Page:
Let X,Y be

normed spaces with

norms || ||

_{X} and || ||

_{Y}.

A

function f: X -> Y is called

**differentiable** in the point x of X, iff there is a

continuous linear map A and the

limit
f(x+h) - A(h) - f(x)
lim ---------------------------
||h|| -> 0 ||h||

exists and equals 0 (||h||=||h||

_{X}, h of X).

A is called the

**derivative** of f in x and is usually written as Df(x). (This is a linear map, to get any values you would have to write Df(x)(z).)

Let L(X,Y) the normed space of continuous linear functions from X to Y.

If the derivative of f exists in an open neighborhood of x, then the derivative of the map Df: X -> L(X,Y), x |-> Df(x) might exist. It's called the **second derivative** of f in x, written as D^{2}f(x).

If the second derivative exists in an open neighborhood of x, then the derivative of D^{2}f : X -> L(X,L(X,Y)) might exist and is called the **third derivative**.

In fact the **n-th derivative** is the derivative of the function D^{n-1}f : X -> L(X,...L(X,Y))...)), x-> D^{n-1}f(x).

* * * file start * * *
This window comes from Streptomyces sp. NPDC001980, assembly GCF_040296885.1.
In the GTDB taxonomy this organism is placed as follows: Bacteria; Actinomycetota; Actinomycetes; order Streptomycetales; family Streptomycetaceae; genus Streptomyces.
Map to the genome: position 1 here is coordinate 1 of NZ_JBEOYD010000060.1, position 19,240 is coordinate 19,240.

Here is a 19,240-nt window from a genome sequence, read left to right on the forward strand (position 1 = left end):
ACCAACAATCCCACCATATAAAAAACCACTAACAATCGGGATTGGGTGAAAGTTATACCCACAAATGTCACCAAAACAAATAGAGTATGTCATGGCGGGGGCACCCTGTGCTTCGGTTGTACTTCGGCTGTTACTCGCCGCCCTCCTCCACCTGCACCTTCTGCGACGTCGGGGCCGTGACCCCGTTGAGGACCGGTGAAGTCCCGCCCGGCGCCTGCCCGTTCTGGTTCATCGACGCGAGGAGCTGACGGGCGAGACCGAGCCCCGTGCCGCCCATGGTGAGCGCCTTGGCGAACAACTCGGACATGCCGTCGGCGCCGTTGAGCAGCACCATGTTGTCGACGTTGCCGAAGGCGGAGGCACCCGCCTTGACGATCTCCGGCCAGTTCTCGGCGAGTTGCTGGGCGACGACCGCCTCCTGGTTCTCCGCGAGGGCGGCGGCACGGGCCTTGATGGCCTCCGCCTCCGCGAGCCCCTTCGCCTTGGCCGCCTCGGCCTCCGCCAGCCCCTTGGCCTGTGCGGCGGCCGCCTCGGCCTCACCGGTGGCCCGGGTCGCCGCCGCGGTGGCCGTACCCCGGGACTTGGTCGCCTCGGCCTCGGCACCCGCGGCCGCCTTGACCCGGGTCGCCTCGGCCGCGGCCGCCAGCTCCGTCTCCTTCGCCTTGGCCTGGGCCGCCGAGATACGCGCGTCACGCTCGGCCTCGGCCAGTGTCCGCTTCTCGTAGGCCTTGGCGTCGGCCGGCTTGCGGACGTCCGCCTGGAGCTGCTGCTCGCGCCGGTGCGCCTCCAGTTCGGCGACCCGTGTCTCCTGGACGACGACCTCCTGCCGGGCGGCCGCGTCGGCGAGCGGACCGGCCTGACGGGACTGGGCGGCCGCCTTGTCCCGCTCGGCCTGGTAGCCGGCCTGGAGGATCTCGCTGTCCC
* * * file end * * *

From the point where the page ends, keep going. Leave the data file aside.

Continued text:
However these "stacked" spaces of linear functions L(X,...L(X,Y))..)) are difficult to use. Therefore one uses the fact that L(X,..L(X,Y)...) with n L's stacked is isometric to B(X,Y,n) is the space of n-linear continuous functions (Note: B(X,Y,n) is not canonical for this space, I just made it up)

The isomorphism is defined per: h of L(X,...L(X,Y)..) goes to g of B(X,Y,n) via g(x_{1},...,x_{n}):= h(x_{1})...(x_{n}).

So one takes as the n-th derivative the function D^{n}f(x_{1})...(x_{n}) instead of
D^{n}f(x_{1}) of L(X,...L(X,Y)..) (n-1 L's stacked)

The function f is called n times **continuous differentiable** in x iff the map D^{n}f: X -> B(X,Y,n), x |-> D^{n}f(x) is continuous (Note: this is not a linear map !)

Now comes the question: "What has this to do with the usual derivative of **R**^{1} -> **R**^{1} ?"

The derivative of **R**^{1} is scalar. Multiplication with a scalar is the form of linear maps from **R**^{1} to **R**^{1}. Set Df(x)(y) := f'(x)· y and you get the above form.

This definition allows you to differentiate in really sick spaces like function space, spaces of matrices etc.

The derivatives are quite difficult to determine there but some simple laws still hold:

- The derivative of a continuous linear map is the map itself at any point of X.
- The chain rule always holds: D(f(g))(x)(y) = (Df)(g(x))(Dg(x)(y)) where (Df)(g(x)) is the derivative of f at point g(x), the formula means: to get the image of y under D(f(g)) first apply Dg(x) on y and then apply (Df)(g(x)) ( f(g) is the function you get when you apply f to the images of g)